### Home > CCAA8 > Chapter 11 Unit 12 > Lesson CCA: 11.2.2 > Problem11-47

11-47.

Find an equation for each sequence.

1.  $n$ $t(n)$ $1$ $7$ $2$ $4$ $3$ $1$

To find the equation, you need to know the initial term, when $n = 0$.

When $n = 1$, $t(n) = 7$, and when $n = 2$, $t(n) = 4$, so you know that it decreases by $3$ from one term to the next.

To find the number before $7$, you add $3$, because $3$ was taken away to get $7$. So the initial term is $10$.

To get the number after $10$, you take away $3$ once. To get the next number, you take away $3$ again. To get the next number you take away $3$ again. Since you are always subtracting $3$, you multiply $3$ by $n$ to represent how many times you have subtracted $3$. Now write your equation.

$t(n)=7−3(n−1)$
$t(n)=10−3n$

1.  Year Cost $2$ $\2000$ $3$ $\6000$ $4$ $\18000$

This sequence is different than the one in part (a). You multiply instead of subtract.

The cost was $2000$ in Year $2$, but you need to know how much it was in Year $0$ to write the equation. Each year it is multiplied by $3$. So the cost in Year $2$ is $3$ times what it was in Year $1$, which is $3$ times what it was in Year $0$. So if you divide the cost in Year $2$ by $9$, you will have the cost from Year $0$.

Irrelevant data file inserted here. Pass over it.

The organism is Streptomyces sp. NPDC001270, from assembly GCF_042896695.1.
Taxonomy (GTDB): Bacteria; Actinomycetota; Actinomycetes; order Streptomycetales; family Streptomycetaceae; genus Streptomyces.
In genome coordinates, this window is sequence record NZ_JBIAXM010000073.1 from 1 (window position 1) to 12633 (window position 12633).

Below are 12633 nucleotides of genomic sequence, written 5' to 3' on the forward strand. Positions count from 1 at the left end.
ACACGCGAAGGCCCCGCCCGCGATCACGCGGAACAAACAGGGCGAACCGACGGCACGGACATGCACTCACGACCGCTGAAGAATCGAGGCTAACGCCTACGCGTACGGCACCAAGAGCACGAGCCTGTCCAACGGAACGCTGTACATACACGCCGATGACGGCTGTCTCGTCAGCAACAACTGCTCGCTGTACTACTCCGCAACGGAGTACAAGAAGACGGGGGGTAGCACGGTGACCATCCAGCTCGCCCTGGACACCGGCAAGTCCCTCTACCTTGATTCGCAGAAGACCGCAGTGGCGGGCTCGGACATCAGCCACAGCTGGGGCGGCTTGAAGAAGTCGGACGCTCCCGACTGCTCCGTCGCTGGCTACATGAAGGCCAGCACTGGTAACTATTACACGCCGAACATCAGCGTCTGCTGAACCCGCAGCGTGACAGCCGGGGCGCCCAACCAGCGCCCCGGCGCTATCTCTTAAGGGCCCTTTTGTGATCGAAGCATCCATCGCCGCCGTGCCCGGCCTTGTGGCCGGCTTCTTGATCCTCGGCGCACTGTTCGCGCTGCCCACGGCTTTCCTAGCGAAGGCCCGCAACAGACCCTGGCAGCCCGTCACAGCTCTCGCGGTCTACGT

Similar to part (a), because you are always multiplying by $3$, you can use a variable as the exponent of $3$ to represent how many times you have multiplied by $3$. Now write your equation.

$\textit{t}(\textit{n})=\left(\frac{2000}{3}\right)\cdot3^{\textit{n}-1}$
$t(n)=\left(\frac{2000}{9}\right)\cdot3^n$